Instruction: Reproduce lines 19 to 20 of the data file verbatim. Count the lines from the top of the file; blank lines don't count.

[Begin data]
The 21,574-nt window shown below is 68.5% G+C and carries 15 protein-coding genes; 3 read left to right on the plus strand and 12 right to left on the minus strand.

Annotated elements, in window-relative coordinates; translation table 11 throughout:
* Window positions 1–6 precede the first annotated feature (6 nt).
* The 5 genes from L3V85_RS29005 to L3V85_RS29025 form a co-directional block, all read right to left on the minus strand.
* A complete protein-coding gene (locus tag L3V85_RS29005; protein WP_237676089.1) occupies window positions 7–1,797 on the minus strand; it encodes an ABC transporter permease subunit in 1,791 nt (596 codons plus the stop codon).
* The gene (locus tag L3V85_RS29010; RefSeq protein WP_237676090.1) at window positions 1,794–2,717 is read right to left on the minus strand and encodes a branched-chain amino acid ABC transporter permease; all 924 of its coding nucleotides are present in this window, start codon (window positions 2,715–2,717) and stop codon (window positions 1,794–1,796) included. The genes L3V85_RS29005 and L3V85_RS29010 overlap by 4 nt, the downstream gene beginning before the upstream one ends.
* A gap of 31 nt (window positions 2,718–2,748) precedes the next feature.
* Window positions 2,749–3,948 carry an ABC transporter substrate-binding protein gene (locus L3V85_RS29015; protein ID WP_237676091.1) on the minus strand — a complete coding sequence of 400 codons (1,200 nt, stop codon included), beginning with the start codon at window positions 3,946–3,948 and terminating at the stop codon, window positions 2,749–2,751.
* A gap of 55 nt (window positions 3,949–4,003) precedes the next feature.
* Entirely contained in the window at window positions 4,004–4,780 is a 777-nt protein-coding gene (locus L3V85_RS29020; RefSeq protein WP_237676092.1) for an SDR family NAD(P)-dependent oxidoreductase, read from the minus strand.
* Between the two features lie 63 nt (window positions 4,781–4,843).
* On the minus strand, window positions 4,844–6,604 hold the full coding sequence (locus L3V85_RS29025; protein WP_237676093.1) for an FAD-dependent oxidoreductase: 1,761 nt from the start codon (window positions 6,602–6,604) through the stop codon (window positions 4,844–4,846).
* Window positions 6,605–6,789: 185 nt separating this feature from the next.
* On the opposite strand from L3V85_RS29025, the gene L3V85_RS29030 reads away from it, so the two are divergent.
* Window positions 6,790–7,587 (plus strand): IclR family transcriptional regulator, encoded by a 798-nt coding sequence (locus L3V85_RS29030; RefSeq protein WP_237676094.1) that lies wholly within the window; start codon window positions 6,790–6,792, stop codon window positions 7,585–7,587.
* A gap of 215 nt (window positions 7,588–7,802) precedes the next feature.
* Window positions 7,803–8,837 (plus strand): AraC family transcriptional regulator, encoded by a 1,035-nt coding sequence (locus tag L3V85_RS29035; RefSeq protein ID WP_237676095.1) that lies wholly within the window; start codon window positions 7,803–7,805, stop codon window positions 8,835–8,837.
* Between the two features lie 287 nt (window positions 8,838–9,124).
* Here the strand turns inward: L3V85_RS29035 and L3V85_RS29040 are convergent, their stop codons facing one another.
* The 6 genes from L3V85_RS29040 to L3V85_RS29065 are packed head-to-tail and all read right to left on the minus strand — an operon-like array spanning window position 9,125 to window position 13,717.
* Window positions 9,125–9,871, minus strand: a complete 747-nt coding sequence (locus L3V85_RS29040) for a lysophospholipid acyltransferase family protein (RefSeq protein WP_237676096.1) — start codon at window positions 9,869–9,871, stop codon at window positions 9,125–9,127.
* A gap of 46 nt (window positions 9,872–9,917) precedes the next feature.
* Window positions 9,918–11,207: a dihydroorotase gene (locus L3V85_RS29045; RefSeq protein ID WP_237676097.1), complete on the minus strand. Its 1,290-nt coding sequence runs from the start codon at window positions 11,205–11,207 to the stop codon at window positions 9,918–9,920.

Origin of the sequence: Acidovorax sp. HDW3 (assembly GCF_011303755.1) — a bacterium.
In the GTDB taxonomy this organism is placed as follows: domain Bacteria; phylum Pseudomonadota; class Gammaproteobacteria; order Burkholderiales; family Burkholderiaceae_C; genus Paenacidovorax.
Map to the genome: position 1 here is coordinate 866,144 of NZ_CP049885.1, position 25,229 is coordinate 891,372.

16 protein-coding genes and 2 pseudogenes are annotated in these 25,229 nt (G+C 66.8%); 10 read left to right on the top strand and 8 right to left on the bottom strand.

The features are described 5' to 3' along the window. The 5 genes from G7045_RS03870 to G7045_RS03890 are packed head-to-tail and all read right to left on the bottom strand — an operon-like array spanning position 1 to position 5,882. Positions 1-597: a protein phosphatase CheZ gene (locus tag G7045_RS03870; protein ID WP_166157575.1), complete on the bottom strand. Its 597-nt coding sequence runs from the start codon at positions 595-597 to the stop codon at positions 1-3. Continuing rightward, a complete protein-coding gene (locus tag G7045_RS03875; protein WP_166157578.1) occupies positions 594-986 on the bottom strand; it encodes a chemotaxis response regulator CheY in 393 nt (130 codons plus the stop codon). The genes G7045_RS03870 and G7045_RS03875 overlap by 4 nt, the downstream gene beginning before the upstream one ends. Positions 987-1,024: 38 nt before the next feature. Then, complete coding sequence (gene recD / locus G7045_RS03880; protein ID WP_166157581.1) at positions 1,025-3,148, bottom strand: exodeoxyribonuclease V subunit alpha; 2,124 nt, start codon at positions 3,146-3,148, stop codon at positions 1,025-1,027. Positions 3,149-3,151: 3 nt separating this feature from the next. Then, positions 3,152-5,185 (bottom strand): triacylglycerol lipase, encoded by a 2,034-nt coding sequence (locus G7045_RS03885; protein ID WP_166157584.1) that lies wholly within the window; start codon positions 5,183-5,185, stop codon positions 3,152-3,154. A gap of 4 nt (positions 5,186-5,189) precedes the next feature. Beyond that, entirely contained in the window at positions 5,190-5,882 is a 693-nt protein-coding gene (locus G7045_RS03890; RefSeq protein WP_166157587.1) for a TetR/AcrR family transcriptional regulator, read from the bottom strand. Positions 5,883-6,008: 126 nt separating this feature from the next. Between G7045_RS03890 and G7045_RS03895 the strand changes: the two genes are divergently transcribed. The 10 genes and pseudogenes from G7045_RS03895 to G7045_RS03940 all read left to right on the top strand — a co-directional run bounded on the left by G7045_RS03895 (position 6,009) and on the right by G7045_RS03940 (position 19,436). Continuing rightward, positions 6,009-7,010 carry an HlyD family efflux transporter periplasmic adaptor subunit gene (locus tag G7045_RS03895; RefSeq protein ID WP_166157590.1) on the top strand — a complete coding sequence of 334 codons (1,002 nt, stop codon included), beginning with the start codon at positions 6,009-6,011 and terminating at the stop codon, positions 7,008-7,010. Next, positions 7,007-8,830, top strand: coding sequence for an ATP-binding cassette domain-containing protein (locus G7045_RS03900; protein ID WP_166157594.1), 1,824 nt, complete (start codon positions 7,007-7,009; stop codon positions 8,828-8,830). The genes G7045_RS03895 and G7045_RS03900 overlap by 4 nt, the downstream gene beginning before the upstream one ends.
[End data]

* Here the strand turns inward: L3V85_RS29035 and L3V85_RS29040 are convergent, their stop codons facing one another.
* The 6 genes from L3V85_RS29040 to L3V85_RS29065 are packed head-to-tail and all read right to left on the minus strand — an operon-like array spanning window position 9,125 to window position 13,717.